Prescription drug pricing is a hot-button issue in any discussion of healthcare reform, and no discussion of prescription drug pricing can be complete without examining the role of pharmacy benefit managers, or PBMs.
As described by the Commonwealth Fund, PBMs “are companies that manage prescription drug benefits on behalf of health insurers, Medicare Part D drug plans, large employers and other payers.” In this role, the Commonwealth Fund continues, PBMs:
- Develop and maintain lists, or formularies, of covered medications on behalf of health insurers, which influence which drugs individuals use and determine out-of-pocket costs;
- Use their purchasing power to negotiate rebates and discounts from drug manufacturers;
- Contract directly with individual pharmacies to reimburse for drugs dispensed to beneficiaries.
PBMs vary, with key distinctions being the distribution of manufacturer rebates and the use of a practice known as “spread pricing.” Critics note that many PBMs retain rebates intended for health plan sponsors and their members, and use spread pricing to overcharge employers for medications.
PBM reform proposals include a requirement to pass through rebates to payers or patients. Some PBMs already do this.
For a full discussion of prescription drug pricing and PBMs, join Alera Group on Thursday, June 17, for “Dissecting Your Pharmacy Spend: Optimizing Your Health Plans, Part 2,” a one-hour webinar on how businesses and their employees can save money on prescription drugs without compromising the quality of care. Scheduled for 2 p.m. EDT, the webinar will feature:
- Pharmacist Dondi Ballard, RPh, Senior Vice President-Operations of PharmAvail, an industry leader in pass-through pharmacy benefit management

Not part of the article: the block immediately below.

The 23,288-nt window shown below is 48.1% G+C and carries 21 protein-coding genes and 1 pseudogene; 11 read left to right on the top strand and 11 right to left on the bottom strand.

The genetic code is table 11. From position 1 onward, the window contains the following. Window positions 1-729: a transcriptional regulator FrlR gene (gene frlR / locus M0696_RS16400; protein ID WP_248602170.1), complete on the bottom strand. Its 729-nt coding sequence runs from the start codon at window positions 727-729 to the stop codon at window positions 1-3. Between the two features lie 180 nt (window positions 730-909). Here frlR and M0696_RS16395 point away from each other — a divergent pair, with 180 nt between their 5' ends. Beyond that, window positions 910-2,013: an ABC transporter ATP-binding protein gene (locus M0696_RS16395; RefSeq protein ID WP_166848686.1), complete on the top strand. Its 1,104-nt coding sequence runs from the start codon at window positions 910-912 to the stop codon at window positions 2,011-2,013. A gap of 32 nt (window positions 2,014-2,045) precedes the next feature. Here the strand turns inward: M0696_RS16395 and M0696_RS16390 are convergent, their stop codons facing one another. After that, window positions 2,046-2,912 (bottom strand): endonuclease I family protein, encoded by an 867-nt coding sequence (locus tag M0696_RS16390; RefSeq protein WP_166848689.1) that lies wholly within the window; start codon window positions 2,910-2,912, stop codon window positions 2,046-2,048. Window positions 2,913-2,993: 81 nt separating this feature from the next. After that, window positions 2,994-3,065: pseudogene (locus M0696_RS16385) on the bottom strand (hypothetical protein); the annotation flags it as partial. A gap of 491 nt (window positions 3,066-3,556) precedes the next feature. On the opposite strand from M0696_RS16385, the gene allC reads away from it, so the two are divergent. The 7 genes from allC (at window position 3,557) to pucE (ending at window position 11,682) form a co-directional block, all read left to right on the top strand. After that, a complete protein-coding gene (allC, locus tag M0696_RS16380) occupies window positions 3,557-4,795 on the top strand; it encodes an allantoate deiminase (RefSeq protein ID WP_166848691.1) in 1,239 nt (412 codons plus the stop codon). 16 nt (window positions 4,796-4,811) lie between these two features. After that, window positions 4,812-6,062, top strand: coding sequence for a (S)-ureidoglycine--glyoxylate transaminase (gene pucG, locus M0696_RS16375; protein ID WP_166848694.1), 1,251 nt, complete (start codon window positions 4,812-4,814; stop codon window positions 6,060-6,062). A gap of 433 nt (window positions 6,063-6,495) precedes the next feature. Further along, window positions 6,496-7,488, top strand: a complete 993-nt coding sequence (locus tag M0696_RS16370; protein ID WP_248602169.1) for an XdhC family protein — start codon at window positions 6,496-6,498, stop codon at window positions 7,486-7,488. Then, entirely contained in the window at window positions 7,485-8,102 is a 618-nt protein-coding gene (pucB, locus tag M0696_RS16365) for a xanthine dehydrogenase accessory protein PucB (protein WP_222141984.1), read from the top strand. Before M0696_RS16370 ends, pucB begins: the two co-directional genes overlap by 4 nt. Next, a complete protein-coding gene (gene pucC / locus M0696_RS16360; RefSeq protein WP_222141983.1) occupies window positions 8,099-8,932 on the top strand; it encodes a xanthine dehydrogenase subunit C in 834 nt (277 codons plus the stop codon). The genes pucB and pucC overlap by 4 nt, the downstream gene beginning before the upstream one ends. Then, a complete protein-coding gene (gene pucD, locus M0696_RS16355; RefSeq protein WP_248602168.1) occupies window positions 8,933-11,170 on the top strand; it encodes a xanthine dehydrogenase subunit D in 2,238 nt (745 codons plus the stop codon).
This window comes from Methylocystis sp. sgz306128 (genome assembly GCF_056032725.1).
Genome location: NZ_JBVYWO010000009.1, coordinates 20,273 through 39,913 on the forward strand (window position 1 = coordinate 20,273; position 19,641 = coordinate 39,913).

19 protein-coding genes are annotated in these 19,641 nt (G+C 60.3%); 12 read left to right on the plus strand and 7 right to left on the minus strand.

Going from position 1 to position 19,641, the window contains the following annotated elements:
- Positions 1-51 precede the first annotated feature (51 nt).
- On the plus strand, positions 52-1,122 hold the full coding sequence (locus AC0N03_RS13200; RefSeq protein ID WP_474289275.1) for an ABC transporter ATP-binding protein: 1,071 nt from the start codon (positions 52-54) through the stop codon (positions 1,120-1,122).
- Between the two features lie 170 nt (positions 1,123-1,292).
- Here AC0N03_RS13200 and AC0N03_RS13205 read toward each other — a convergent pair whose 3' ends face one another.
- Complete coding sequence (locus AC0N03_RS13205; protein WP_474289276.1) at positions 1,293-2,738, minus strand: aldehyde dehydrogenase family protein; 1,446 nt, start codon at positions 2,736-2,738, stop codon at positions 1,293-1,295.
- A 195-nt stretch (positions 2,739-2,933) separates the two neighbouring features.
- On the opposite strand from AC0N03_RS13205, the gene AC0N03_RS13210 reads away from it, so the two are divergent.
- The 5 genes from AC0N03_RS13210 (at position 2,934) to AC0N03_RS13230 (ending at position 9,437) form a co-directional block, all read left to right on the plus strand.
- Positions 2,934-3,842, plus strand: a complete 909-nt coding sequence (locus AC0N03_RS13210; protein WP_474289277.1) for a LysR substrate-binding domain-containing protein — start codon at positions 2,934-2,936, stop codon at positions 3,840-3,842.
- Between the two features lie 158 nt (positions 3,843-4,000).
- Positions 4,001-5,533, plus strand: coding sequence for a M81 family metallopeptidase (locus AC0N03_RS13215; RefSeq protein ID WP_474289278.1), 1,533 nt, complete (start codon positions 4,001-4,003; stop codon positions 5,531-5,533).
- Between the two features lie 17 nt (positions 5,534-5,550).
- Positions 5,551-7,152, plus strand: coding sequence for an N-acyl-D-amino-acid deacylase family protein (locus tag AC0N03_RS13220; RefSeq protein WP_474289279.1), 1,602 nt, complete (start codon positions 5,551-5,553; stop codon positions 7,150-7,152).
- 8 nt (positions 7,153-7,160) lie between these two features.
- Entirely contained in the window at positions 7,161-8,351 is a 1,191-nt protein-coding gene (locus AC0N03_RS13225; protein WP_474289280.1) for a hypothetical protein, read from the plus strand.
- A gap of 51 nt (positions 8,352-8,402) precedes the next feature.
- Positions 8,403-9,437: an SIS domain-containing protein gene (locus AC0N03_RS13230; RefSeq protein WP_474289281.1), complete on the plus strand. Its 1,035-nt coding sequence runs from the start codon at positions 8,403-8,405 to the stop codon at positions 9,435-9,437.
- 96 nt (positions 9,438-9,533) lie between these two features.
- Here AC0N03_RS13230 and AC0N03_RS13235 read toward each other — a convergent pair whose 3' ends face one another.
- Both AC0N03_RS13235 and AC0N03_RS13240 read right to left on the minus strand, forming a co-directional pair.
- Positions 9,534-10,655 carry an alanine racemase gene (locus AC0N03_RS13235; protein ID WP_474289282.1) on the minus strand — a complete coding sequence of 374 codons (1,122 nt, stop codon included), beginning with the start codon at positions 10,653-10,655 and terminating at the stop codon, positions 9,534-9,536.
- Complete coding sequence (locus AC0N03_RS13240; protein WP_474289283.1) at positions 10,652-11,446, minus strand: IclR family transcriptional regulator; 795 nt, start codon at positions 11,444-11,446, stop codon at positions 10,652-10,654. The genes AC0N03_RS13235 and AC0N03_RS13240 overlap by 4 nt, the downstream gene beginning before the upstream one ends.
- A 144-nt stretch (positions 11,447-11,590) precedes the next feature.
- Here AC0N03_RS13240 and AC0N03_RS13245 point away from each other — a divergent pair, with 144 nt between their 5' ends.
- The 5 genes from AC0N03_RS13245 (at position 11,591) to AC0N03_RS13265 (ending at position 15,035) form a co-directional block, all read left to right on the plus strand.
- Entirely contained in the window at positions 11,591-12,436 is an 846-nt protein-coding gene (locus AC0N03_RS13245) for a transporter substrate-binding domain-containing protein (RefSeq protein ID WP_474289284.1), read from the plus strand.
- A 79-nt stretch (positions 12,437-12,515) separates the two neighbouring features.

- Tom Burgess, Executive Consultant at Alera Group Relph Benefit Advisors
- Ellen Lindahl, RN, MPA, Director of Clinical Review, Alera Group.
During the session, we’ll discuss:
- Pharmacy trends and focus
- The role of PBMs
- Rising players and strategies
- Best practices
- Case studies.
Dissecting ‘Rising Drug Costs’
In a May 5, 2021, statement prepared for testimony before the U.S. House of Representatives Committee on Education and Labor Subcommittee on Health, Employment, Labor and Pensions, Douglas Holtz-Eakin — president of the American Action Forum, a center-right think tank – made the case that “rising drug costs” is an ambiguous term.
“For example, ‘rising drug costs’ might refer to a narrow definition focused on the sales prices (or ‘list price’) set by drug developers and manufacturers,” Holtz-Eakin’s statement reads. “Alternatively, the problem might not be with all drugs, but instead the high prices of some drugs. Finally, the problem may be the increasing cost of prescription drugs borne by individuals at the pharmacy counter, which has resulted from an increase in high-deductible health plans and greater use of co-insurance, rather than flat copays.”
While much of Holtz-Eakin’s statement may have been politically motivated — the day after its release, American Action Forum launched a $4 million-plus advocacy campaign aimed at defeating H.R. 3 (117), the drug-pricing negotiation bill House Speaker Nancy Pelosi and other Democrats have tied to President Biden’s $4 trillion infrastructure proposal — few would argue that certain drugs skew pricing averages.